Q&A with John Lee, MA Student, Umea Institute of Design
Microdialysis is a new procedure; only a handful of equipment exists. These products, however, do not consider all users involved in the procedure, including patients. They certainly don’t consider the full journey endured by any product used to complete the procedure. In winning a Gold IDEA for the Medical Toolkit for Surface-Mount Microdialysis (SMD), a team from Umea Institute of Design has envisioned a group of solutions that do consider the full product journey. Here, one of the team members recounts how the group arrived at an award-winning design:
How did you come to work so closely with the inventor of SMD?
This was a collaborative project between the Umea Institute of Design, Advanced Product Design Program and the SMD inventor, organized by Thomas Degn, head of the department at Umea.
This collaboration included designers from Turkey and New Zealand at a graduate program in Sweden. How did those different cultures and world views impact the design and the design process?
Surprisingly enough the cultural differences between Turkey and New Zealand did not have much impact on the design or the process. Instead, it was our common design belief and philosophies from our past experiences that had the most impact. It's amazing what can be achieved in such a short time period when a couple of guys from complete different cultural backgrounds with different personalities come together with the same goal and expectations in mind. This was a term project of our MA course in Umea Institute of Design, and after the initial research, we both had an aligned vision of need for a complete eco system around the microdialysis procedure rather than focusing on a single area. After few discussions, we agreed to work together as a team for the project.
Since the inventor of Surface Mount Microdialysis never worked with designers before, and we knew the need for communicating the process effectively on how the end result was relevant to the stakeholders needs including patients and surgeons. Also as the inventor was looking for low cost solutions for her to take away and start manufacturing the product, most of the class was focused on low cost solution that were in someways incremental solutions. However, our point of view was to begin from asking the question of 'what solutions would provide best user experience?' with this question in mind we were able to keep the ideas flowing and filter.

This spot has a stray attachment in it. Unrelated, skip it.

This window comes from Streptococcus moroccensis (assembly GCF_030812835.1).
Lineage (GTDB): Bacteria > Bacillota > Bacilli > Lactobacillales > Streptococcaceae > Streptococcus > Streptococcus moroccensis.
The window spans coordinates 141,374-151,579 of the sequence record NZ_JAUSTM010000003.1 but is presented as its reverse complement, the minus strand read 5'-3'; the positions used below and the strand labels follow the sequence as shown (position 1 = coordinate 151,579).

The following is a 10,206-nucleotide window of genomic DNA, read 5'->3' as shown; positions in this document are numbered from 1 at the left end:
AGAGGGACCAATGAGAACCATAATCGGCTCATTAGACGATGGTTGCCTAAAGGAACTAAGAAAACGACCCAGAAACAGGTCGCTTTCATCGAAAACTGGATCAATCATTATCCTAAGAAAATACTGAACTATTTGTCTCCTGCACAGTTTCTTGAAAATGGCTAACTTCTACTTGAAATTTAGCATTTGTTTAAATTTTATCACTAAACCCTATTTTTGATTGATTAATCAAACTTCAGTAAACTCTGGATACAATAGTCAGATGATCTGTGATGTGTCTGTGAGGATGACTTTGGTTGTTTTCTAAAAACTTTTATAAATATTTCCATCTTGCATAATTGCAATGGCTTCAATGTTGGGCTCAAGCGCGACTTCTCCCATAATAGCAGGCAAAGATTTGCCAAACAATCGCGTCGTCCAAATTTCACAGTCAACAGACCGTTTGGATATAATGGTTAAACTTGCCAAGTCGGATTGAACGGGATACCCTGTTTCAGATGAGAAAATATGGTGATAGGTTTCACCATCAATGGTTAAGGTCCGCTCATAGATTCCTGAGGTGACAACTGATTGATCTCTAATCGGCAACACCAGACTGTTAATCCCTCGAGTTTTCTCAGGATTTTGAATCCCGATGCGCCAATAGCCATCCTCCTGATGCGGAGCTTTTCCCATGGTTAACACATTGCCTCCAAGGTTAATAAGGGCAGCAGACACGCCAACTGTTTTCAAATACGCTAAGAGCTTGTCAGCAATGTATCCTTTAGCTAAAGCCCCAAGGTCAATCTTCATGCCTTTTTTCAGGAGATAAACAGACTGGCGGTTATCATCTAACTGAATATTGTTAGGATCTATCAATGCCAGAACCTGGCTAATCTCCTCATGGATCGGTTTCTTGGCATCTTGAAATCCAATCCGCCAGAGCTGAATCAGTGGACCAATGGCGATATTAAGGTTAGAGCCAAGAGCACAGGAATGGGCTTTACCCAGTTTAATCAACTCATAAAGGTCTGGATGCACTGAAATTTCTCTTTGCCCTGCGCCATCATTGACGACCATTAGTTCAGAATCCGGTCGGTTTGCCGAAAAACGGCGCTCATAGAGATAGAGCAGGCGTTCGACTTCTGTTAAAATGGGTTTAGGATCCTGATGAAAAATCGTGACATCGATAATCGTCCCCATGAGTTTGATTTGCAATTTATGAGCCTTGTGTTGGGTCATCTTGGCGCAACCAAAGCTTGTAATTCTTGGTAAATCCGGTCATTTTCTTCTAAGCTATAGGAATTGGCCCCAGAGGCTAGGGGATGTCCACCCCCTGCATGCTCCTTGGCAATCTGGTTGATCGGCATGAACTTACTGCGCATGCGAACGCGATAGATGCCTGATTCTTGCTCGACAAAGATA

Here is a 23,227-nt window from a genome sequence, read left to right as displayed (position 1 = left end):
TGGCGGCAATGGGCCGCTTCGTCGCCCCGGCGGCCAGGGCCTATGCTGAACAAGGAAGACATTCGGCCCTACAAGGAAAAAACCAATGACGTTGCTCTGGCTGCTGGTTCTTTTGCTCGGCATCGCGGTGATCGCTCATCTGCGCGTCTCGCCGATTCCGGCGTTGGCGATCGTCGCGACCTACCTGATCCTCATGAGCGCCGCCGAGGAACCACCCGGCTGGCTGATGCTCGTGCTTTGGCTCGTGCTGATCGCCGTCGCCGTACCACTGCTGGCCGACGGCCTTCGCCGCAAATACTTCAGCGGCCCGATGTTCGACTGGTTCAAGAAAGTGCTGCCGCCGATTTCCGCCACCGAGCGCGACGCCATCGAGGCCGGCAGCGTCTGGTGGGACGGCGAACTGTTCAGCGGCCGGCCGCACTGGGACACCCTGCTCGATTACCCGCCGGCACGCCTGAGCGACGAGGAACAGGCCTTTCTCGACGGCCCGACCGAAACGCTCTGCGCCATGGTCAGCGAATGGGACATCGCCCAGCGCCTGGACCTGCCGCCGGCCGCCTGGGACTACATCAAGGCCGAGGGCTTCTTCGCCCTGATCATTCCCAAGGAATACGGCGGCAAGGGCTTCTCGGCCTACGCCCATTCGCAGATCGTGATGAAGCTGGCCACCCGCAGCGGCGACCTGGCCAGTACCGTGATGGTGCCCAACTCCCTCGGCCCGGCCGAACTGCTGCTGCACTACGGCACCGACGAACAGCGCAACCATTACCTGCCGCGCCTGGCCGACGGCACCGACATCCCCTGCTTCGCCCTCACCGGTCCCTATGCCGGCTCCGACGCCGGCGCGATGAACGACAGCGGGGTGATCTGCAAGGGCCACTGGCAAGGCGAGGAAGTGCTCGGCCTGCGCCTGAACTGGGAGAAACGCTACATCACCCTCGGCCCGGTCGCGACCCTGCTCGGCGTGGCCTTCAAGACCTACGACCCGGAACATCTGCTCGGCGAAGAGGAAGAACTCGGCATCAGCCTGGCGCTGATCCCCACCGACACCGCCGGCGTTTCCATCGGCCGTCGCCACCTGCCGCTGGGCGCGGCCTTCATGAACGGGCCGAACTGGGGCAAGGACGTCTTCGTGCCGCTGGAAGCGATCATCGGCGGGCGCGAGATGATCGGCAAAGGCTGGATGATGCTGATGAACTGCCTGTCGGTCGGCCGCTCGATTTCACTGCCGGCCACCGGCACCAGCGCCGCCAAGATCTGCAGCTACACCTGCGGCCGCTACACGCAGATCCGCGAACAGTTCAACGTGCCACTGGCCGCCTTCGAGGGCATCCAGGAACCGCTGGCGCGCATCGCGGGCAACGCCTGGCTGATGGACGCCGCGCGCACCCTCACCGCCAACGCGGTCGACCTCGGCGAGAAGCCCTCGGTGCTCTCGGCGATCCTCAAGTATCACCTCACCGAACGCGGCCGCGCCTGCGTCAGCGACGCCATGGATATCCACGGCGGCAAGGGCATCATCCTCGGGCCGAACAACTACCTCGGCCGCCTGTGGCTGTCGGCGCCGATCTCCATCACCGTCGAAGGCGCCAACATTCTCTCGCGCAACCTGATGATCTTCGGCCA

Are the problems shipping and using SMD toolkits in surgery similar in every country that performs microdialysis?
Far as we are aware, it is. Currently CMA products are one of leaders in microdialysis industry and we benchmarked with their solutions and also based research with medical staff.
Which set of problems did you begin to solve first: the problems with shipment or the problems encountered during surgery?
There were many problems to solve beyond those two, so the problem solving process became very organic. Instead of focusing on a specific problem, we oversaw the journey of the product from shipment all the way to disposal, its relevance to stakeholders and context. By doing this we were able to ensure the end solution was solving key problems in different phases such as shipment or during surgery, instead of solving a specific problem but creating another.
Tell us about this product’s journey and the unique challenges it faces in storage, shipping and, finally, use in surgeries.
The key opportunities around the package design were identified in two ways. First, we had insider info on catheters being rejected because of damages caused before even being used. Secondly, it was obvious that the current solutions in the market did not consider the fact that the catheter is the most fragile yet the most precious part in the puzzle. On top of this, current solutions did not consider the journey: being stored in the storage, being picked up and delivered to an operation room by nurses, sterile nurses receiving the open package from nonsterile nurse and being passed on to the surgeons. In conclusion, the opportunities were obvious, and we were able to come out with better functional solutions as we did not constrain ourselves from starting with low cost factor.
What challenges did you encounter in working with ceramic to replace the metal typically used in the pump?
We decided to choose ceramic over metal to make this product truly mobile. Current solutions require patients to remove the SMD to have an Xray, CT or MRI scan. Once the probe is out, it cannot be replaced as it has too much risk for a patient’s health. To accurately control the flow rate of the fluid we had to ensure the material does not expand in anyways and had to be very precise, thus the ceramic was a much better option over plastic.
The key challenges we faced are feasibility and accuracy of the ceramic part that occur during the manufacturing process as it is not accurate as machining a metal piece. This is something that requires further technology/mech concept validation prior to definition.
Have you been able to test the toolkit?
This project is still in a concept phase as our solutions still have many unknowns. As mentioned before the principal and theory is there and they were validated by the surgeons and nurses testing our concept mockups. However as it is not an incremental design solution and it requires much more technology research, development and validating prior to any human testing.
Will the toolkit concept be commercialized and produced?
Not at this stage, as the inventor is pursuing for low risk solution with little investment. This could be seen as a vision work for the inventor and be aware of what the optimum solution could be, if there is enough funding for R&D.